Battle of Britain London Monument – Adj. F H E J A de Labouchere

Battle of Britain London Monument – Adj. F H E J A de Labouchere Battle of Britain Monument Home THE BATTLE OF BRITAIN LONDON MONUMENT Battle of Britain London Monument The Battle of Britain London Monument "Never in the field of human
conflict was so much owed
by so many to so few
." London Monument Site Drawing of Battle of Britain London Monument Battle of Britain London Monument Home Contact Information     How to Contribute     Latest News     Home          

About The Monument
History of the Project
The Monument Now
Visitor Information

The Airmen

Airmens names listed by   country of origin

Airmens stories

Privacy Statement The Airmen’s Stories – Adj. F H E J A de Labouchere


Francois Henri Edmond Joseph Andre de Labouchere was born on 18th September 1917 at the Chateau d’Hauterive, Saint-Jean-le-Vieux in the Ain département. In 1938 he joined l’Armee de l’Air as a pupil pilot at the flying school at Istres. De Labouchere’s father, an artillery officer, was killed on 6th June during the Battle of France.

De Labouchere was still undergoing training at the flying school at Avord as the Armistice was signed by the French on 22nd June 1940. The flying school was evacuated first to the Pyrenees then by ship from Bayonne to Morocco. Anxious to join the Free French in England, de Labouchere and several like-minded French airmen boarded the French armed trawler President Houduce in Casablanca on 3rd July 1940, arriving in Liverpool on the 13th.



De Labouchere and ten other French airmen went to RAF St. Athan for assessment and he was posted to No. 1 School of Army Co-operation at Old Sarum on 29th July. A week’s flying at Odiham followed, where he flew 15 hours on Tiger Moths and Hectors. He was then posted to 5 OTU Aston Down and, after converting to Hurricanes, he joined 85 Squadron as a Warrant Officer at Castle Camps on 13th September 1940.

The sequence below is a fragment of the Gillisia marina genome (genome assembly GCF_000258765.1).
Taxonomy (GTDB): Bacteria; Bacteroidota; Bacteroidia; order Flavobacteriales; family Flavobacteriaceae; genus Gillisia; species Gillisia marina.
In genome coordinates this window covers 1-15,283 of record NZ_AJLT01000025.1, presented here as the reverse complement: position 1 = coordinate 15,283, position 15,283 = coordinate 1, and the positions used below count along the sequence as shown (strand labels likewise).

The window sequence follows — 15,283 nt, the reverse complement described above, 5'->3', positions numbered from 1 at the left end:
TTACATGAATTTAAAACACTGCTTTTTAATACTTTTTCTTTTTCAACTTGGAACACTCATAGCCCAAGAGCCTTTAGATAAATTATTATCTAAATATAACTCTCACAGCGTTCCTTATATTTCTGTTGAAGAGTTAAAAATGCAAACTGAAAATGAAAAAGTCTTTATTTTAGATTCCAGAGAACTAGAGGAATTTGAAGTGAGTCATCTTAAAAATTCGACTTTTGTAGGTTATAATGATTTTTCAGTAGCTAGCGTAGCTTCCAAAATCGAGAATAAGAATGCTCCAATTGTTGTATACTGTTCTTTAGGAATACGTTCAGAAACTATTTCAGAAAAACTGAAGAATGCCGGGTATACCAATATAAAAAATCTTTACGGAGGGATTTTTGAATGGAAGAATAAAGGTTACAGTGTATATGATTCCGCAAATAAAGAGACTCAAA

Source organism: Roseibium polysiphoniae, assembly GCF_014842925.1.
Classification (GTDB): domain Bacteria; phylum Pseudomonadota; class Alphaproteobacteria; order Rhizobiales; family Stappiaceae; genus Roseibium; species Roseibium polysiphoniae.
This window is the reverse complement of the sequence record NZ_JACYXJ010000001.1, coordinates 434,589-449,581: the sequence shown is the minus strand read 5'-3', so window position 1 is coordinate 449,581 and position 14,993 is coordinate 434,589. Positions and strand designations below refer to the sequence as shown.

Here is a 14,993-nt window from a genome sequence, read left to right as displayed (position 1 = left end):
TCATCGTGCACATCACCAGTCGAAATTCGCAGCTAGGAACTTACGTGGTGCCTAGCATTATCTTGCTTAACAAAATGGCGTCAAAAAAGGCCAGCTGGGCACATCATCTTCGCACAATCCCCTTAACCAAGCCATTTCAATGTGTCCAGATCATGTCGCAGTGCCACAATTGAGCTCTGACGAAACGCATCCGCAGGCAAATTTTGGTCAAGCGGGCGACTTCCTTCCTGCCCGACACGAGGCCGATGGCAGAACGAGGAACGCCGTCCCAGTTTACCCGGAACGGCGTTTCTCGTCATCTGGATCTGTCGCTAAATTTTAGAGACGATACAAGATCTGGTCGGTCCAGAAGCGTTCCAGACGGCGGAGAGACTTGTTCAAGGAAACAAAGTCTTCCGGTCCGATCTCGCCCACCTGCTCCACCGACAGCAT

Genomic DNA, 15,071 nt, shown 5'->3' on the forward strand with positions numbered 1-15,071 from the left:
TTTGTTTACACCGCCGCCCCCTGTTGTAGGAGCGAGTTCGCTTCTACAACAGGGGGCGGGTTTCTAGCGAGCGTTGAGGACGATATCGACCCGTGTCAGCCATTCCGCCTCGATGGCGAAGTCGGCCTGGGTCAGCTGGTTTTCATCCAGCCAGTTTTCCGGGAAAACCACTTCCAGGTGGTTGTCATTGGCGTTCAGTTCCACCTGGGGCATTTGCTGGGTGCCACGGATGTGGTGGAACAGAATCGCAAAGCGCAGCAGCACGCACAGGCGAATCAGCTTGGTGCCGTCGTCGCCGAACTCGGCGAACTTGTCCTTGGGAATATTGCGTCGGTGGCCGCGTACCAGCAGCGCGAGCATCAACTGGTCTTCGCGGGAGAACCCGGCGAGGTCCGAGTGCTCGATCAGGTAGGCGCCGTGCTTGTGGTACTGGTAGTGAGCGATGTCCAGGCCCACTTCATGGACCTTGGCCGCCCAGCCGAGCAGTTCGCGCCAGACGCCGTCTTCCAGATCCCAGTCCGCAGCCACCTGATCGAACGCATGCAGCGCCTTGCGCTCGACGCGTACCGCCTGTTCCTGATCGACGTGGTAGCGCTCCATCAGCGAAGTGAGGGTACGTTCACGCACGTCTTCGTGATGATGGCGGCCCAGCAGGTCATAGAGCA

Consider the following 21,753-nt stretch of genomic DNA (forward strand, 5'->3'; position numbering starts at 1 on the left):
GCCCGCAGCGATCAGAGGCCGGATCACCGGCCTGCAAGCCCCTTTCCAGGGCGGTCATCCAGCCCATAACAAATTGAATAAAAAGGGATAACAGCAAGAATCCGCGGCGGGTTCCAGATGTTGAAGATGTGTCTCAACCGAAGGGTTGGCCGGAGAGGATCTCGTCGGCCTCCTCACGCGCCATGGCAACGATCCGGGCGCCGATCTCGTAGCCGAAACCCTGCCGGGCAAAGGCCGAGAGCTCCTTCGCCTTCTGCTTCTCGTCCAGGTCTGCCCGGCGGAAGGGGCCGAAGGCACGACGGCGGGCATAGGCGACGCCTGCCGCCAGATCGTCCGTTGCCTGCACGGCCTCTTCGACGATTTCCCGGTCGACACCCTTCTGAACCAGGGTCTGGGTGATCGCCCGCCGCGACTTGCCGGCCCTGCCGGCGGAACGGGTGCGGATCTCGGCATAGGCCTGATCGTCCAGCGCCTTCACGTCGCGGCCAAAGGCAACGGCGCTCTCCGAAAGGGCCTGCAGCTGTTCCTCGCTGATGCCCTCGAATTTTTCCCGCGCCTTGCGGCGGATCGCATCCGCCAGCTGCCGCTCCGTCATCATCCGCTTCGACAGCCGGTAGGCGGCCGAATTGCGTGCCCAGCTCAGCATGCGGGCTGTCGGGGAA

He was next posted to 145 Squadron on 3rd December 1940 and moved to 242 Squadron at Stapleford Tawney on 26th April 1941. De Labouchere claimed his first victory on 23rd June, a Me109 shot down during a Blenheim escort. On 13th September 1941 de Labouchere was posted to 615 Squadron at Manston and on the 18th he shot down another Me109.

In November 1941 the first Free French fighter unit was formed, 340 Squadron at Turnhouse. De Labouchere joined it on the 7th, as a Flight Commander. During the Dieppe operation on 19th August 1942 de Labouchere shot down two Do217’s



Over Rouen on 5th September 1942 he was leading Yellow section on Circus 214 when it was jumped by Fw190’s out of the sun. All four aircraft were shot down, De Labouchere in Spitfire Vb GW-L BL803, and all four pilots were killed – Sgt. RAJ Taconet, Sgt. LB Thibaud and Adj. VJ Dubourgel.

De Labouchere’s aircraft came down in the Bay of the Somme and his body was not recovered.

De Labouchere was awarded the Croix de la Liberation and the DFC (gazetted 23rd July 1942).




(Above: De Labouchere is commemorated (left) at his family home in Paris and (right) by a sports centre at 92 boulevard Flandrin, 75 Paris).

(Above images courtesy of


Battle of Britain Monument © Battle of Britain Archive 2007  –   Email:                    Site management by Consult-X and Altroy